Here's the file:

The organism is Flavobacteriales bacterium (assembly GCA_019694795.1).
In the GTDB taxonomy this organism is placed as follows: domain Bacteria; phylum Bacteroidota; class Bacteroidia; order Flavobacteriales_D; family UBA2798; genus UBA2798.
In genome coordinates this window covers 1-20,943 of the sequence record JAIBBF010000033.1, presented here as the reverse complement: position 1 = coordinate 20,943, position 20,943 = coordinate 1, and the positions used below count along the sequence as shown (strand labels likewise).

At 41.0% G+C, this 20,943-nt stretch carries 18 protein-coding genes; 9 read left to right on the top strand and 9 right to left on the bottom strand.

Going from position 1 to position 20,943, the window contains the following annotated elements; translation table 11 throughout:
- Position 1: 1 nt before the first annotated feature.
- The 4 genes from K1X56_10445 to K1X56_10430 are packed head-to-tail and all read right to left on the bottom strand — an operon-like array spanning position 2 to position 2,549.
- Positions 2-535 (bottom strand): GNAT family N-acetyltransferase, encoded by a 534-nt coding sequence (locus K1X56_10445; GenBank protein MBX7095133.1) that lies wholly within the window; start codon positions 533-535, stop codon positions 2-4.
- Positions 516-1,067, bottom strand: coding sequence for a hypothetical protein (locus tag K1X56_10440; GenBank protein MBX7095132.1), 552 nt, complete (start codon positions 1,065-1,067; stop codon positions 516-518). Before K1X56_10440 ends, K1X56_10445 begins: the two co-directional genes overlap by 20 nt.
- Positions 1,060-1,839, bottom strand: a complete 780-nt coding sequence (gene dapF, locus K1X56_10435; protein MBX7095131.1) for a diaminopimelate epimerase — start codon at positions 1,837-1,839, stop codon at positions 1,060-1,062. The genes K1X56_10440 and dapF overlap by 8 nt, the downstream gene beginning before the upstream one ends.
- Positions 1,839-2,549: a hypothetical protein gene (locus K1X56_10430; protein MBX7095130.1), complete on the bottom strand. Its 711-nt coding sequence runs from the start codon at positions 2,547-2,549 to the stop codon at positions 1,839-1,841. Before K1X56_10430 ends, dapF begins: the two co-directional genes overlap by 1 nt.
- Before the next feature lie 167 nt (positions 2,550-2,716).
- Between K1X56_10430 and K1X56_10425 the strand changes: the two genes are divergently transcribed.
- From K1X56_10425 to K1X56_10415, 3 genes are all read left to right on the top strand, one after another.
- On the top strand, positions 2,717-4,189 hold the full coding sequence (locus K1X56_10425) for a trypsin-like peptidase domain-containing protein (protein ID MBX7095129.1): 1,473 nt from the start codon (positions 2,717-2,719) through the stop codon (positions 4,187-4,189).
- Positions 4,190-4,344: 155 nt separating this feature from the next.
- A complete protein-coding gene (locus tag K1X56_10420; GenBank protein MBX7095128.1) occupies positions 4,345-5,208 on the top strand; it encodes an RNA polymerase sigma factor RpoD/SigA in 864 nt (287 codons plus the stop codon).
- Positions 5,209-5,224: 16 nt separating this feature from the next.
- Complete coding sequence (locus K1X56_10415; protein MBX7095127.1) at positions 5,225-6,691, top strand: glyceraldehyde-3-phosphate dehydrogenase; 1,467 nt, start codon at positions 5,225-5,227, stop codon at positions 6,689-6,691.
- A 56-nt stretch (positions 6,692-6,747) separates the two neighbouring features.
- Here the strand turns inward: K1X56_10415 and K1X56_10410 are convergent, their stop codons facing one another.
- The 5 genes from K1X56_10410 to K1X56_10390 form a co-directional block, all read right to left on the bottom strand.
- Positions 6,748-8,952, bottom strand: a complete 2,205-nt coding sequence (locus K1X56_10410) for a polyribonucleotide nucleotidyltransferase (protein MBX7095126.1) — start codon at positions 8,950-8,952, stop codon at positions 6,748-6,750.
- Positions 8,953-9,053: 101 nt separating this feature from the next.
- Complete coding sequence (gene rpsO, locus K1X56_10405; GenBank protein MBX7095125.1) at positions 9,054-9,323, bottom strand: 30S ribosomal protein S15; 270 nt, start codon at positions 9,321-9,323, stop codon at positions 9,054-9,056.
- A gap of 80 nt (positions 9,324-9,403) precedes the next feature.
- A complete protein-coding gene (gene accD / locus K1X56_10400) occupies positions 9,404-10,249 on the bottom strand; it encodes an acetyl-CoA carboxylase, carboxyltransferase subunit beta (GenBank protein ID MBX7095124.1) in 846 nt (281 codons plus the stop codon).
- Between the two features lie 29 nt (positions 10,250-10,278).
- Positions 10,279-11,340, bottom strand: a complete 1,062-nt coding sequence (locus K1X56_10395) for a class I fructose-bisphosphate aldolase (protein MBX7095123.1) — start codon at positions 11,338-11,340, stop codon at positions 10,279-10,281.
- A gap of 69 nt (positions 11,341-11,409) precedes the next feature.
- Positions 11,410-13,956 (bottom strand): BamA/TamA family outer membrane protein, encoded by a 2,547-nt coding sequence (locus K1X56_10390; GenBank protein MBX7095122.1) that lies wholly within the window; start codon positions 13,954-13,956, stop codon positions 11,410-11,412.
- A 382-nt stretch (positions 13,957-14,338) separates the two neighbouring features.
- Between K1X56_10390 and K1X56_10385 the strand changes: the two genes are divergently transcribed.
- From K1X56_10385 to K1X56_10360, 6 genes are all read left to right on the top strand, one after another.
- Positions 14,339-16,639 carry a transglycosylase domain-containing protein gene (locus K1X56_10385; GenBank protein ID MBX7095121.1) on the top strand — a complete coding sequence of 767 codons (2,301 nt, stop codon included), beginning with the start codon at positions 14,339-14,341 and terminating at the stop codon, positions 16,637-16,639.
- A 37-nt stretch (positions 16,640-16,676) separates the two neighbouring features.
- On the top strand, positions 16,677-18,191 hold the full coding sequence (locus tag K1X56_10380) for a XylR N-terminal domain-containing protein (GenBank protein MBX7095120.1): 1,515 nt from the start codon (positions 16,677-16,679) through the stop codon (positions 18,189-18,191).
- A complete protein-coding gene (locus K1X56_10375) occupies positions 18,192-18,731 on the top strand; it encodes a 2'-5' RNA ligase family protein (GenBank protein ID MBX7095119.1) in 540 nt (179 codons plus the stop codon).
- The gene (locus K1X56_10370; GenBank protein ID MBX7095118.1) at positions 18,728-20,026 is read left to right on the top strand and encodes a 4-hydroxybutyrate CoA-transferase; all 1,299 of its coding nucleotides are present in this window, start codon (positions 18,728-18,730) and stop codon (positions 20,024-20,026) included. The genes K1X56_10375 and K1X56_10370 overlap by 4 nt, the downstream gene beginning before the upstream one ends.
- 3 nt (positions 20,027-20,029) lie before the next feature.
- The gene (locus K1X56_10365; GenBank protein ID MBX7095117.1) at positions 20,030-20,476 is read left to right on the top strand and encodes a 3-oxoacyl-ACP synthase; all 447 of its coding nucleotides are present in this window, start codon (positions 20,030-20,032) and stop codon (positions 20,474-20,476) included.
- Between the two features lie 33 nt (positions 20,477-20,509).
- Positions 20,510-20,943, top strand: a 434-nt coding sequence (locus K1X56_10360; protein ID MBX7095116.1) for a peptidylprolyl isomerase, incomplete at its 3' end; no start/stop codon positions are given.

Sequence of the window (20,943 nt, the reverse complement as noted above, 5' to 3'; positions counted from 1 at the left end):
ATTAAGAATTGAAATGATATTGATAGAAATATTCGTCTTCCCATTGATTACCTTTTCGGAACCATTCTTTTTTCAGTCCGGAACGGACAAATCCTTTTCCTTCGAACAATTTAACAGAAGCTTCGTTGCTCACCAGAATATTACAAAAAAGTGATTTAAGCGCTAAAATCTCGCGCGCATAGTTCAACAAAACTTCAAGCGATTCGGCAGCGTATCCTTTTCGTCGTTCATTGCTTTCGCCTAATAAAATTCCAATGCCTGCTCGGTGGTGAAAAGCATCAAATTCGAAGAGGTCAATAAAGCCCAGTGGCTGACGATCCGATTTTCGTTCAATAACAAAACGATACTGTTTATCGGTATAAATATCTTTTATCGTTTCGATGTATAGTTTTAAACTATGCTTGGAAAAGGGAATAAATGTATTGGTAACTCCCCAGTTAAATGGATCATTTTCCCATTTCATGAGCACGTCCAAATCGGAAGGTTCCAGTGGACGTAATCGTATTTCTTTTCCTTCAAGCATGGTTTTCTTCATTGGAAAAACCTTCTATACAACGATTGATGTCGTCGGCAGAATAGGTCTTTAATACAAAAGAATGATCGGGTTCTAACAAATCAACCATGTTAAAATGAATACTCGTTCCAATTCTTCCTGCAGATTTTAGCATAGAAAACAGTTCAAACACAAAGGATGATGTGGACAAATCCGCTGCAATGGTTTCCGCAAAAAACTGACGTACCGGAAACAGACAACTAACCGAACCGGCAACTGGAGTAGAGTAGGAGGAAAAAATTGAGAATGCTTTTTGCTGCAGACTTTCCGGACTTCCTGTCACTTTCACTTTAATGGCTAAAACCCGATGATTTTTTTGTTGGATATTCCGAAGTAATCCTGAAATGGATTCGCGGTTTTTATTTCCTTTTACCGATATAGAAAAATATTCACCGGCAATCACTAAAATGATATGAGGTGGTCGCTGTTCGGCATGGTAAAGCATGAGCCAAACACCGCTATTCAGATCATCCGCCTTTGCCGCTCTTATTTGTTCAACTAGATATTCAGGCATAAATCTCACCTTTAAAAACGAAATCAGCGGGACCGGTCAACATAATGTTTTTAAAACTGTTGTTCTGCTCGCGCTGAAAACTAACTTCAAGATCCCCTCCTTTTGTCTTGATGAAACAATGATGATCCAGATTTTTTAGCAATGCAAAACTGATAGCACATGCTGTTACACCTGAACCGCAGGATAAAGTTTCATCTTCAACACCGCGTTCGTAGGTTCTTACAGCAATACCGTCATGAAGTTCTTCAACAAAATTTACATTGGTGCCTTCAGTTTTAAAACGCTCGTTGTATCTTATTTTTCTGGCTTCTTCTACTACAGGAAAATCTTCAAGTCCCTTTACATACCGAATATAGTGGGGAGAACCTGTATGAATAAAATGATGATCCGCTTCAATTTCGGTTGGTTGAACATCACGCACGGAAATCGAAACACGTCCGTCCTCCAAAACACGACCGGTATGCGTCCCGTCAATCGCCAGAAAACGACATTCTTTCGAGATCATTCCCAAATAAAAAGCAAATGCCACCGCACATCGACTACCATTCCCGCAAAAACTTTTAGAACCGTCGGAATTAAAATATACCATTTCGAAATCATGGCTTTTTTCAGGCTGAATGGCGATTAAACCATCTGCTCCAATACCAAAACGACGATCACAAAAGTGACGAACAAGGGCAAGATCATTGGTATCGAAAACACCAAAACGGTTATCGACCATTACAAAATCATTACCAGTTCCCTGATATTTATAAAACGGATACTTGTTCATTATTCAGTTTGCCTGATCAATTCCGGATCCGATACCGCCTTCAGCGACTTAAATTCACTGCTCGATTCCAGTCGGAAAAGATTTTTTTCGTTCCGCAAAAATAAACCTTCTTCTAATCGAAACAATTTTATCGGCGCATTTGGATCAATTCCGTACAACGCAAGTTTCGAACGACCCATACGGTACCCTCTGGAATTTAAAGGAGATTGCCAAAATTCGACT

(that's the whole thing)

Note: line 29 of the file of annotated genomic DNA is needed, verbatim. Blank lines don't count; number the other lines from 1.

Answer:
- Positions 10,279-11,340, bottom strand: a complete 1,062-nt coding sequence (locus K1X56_10395) for a class I fructose-bisphosphate aldolase (protein MBX7095123.1) — start codon at positions 11,338-11,340, stop codon at positions 10,279-10,281.